With bud break slowed, grape growers play a waiting game
Those shaggy-maned grape vines you see around the valley haven’t been ignored, they’re actual serving a purpose.
It’s bud break around the Grand Valley, a time when most of the valley’s grape growers finish pruning their winter-long vines on the bet those still-tender roseate buds will survive anything Mother Nature might throw their way.
However, with this spring a series of warm/cold, then warm-and-cold again fluctuations, nobody's quite sure how to prune, which means growers are leaving some vines undocked until it’s known with certainty which plants survived the winter cold.
(Right: The uneven arrival of bud break in spring 2013 has grape growers waiting, hoping the green returns to signal life in the vines after the deep cold of January.)
Bud break normally occurs irregularly around the Grand Valley, spread out among the many micro-environments and grape varietals dotting the area, but this year, what's normal?
“It’s just all over the place this year,” said state viticulturist Horst Caspari. “It’s abnormal even by Colorado standards.”
He said an extended bud break isn't unexpected "but now we’re seeing plants 100 percent out and unfolding their leaves and next to them are plants that are barely into bud break."
When bud break starts, though, it seems to happen overnight. The first rush of growth comes quickly; vines that were winter-dormant Monday will have swollen buds Tuesday and tiny green leaves Thursday.
“It really happens fast, once it gets started,” said Nancy Janes of Whitewater Hill Vineyards, walking last week through the vineyards near her winery on 32 Road.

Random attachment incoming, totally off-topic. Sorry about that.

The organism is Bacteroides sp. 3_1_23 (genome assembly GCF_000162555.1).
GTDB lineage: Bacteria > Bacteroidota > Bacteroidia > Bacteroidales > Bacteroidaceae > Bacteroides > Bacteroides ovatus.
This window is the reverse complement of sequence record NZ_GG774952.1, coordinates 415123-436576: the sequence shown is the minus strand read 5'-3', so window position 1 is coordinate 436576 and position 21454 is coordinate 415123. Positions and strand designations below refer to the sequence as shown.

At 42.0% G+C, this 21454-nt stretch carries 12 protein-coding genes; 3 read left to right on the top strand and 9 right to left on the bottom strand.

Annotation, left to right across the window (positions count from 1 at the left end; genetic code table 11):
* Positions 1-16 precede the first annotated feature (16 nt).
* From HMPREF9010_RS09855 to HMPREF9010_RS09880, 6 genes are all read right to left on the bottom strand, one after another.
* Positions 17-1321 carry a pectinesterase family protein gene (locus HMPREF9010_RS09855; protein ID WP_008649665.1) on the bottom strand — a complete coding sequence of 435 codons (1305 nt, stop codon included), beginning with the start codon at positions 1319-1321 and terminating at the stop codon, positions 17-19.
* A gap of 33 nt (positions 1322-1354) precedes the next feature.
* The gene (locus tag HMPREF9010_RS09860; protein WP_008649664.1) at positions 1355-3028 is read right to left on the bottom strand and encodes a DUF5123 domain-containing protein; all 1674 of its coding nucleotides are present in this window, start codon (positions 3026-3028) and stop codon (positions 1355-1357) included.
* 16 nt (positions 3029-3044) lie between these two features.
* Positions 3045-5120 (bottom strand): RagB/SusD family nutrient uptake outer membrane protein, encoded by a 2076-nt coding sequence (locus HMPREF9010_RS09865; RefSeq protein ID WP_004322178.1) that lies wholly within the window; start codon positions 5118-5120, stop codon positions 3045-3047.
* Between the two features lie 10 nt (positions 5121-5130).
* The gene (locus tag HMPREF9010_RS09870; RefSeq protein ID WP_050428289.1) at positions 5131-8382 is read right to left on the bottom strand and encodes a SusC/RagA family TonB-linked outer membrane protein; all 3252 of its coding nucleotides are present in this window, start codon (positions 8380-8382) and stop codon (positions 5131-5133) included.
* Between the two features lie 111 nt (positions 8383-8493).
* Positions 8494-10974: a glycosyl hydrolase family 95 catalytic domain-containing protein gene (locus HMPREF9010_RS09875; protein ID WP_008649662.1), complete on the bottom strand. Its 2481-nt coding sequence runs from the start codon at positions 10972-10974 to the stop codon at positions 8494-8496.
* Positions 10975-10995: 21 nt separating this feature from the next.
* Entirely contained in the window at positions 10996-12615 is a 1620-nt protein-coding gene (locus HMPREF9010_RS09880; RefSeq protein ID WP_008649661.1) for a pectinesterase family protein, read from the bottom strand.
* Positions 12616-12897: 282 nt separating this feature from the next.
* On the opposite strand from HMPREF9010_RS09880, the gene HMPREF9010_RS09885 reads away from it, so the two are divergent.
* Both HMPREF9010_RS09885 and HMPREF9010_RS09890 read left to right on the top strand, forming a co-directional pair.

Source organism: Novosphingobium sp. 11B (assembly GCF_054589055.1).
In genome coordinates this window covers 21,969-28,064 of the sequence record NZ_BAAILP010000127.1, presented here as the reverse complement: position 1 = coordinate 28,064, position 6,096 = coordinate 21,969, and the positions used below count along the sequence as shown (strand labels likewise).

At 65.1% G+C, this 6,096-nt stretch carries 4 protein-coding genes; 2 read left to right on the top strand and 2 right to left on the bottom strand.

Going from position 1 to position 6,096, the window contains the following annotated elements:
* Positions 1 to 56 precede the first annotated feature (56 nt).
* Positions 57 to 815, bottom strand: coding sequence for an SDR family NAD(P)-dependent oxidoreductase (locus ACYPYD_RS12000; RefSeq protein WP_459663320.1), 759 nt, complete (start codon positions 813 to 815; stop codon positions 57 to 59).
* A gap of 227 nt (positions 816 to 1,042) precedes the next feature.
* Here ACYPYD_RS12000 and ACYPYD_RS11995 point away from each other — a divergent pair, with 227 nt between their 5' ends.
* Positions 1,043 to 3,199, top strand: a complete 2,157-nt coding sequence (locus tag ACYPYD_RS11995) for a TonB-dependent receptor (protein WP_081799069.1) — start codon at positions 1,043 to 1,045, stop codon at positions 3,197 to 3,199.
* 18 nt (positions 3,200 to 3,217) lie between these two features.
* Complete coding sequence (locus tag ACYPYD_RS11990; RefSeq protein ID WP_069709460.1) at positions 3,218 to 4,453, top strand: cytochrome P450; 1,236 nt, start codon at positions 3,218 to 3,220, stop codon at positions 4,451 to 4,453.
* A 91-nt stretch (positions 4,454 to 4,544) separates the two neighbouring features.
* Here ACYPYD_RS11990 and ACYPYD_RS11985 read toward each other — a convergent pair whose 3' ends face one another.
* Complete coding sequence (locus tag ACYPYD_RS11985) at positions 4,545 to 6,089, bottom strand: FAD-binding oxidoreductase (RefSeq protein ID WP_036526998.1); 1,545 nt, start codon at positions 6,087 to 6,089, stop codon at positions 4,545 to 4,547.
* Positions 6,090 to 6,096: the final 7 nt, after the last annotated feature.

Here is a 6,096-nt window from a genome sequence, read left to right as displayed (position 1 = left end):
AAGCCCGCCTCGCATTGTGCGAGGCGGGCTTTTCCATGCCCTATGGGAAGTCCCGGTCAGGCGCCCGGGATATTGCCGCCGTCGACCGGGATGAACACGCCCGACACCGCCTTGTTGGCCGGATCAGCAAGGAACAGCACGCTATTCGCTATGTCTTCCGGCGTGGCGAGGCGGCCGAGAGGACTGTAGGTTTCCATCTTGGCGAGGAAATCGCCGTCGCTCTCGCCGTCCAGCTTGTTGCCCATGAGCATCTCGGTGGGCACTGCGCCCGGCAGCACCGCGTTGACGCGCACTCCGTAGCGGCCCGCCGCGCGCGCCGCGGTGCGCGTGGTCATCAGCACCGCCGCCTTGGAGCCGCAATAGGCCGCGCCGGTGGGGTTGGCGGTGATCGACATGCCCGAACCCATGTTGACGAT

Some of the canes (branches) in her vineyard are whiplike and long, flocked with bits of green from emerging leaves and mini-clusters, all a bit of insurance to protect the buds closer to the main stem, she said.
“Normally we cut this off, leaving these two buds on a short cane,” she said, showing where a pruner would remove much of the longer canes. “The less vine, the more the energy goes in the grapes and not into growing the canes.”
The vines are apically dominant, which means the end bud releases a chemical (auxin) that retards the development of lateral buds closer to the stem.
If the apical bud is removed, the other buds start to grow. Controlling the growth of those lateral buds through careful pruning is how grape growers control their vines and also how bonsai trees and espalier (growing a plant two-dimensionally against a wall) are created.
Topiary is the three-dimensional version. Think of those Mickey Mouse trees at Disneyland and you get the idea.
Tomatoes are not apically dominant, which is why they spread out instead of up. This widening eliminates competition by creating a cleared area around the plant.
Cutting the apical buds spurs growth in buds closer to the trunk or stem but once buds break dormancy they are more-susceptible to frost.
Historically the average last day for frosts in the Grand Valley is May 13, a comment that brings a laugh from grower/winemaker Neil Guard.
“Yes, but Mother Nature doesn’t read the calendar,” said Guard, who grows grapes and peaches on his farm on East Orchard Mesa.
“It’s really a gamble at this point,” Guard said Sunday afternoon as he walked his vineyard. “We had the crew prune the riesling because we know that usually does fine but look at the tempranillo, there’s hardly anything there at all.”
The name “tempranillo” comes from the Spanish world for “early” but you’d never know it by looking at Guard’s vines. The rows of tempranillo are showing slight signs of life, and he’s purposely left those vines long and wild until he sees what grows.
"Look here," he said, grabbing at a nearby vine. "I've got vines with lots of buds and leaves right next to vines that look like their dead, which they might be after last winter."
He sighed and stood up to survey the rows of vines.
“We’re going to wait,” he said cautiously. “We still have almost two weeks and why spend the money on pruning something when you might end up cutting it off at the ground?”